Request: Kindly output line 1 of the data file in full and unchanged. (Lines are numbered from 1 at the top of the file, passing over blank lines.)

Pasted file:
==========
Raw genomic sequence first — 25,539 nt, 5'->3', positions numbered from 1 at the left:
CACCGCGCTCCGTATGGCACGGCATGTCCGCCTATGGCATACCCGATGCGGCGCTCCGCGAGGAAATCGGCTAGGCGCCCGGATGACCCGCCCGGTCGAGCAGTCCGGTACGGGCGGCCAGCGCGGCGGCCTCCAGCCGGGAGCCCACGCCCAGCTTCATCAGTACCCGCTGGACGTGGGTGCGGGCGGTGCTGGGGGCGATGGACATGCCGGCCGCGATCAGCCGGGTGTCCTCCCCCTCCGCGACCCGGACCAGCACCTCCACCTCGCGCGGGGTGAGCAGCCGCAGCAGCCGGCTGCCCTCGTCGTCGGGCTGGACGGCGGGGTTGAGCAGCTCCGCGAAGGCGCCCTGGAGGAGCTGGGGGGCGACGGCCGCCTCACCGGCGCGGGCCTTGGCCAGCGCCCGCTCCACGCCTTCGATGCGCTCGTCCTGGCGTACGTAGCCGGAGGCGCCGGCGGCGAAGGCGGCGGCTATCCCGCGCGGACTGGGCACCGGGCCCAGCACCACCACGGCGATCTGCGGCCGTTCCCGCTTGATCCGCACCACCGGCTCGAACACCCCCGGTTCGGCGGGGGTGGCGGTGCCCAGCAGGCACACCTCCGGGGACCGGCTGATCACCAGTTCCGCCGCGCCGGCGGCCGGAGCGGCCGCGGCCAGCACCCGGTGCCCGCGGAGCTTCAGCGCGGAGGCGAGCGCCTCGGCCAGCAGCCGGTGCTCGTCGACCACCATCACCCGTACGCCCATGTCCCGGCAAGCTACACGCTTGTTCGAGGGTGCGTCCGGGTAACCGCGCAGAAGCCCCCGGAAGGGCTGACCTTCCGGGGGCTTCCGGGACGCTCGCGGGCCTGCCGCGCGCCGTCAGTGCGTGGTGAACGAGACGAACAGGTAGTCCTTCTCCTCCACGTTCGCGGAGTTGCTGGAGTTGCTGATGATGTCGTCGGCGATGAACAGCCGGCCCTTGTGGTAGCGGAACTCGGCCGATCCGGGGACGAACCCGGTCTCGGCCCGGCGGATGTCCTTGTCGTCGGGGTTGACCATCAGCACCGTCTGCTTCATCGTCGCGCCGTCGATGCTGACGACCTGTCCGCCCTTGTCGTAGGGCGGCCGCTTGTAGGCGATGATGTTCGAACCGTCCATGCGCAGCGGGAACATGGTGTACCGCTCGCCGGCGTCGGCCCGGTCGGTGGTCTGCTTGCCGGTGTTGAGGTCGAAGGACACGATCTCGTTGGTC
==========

Raw genomic sequence first — 25,539 nt, 5'->3', positions numbered from 1 at the left: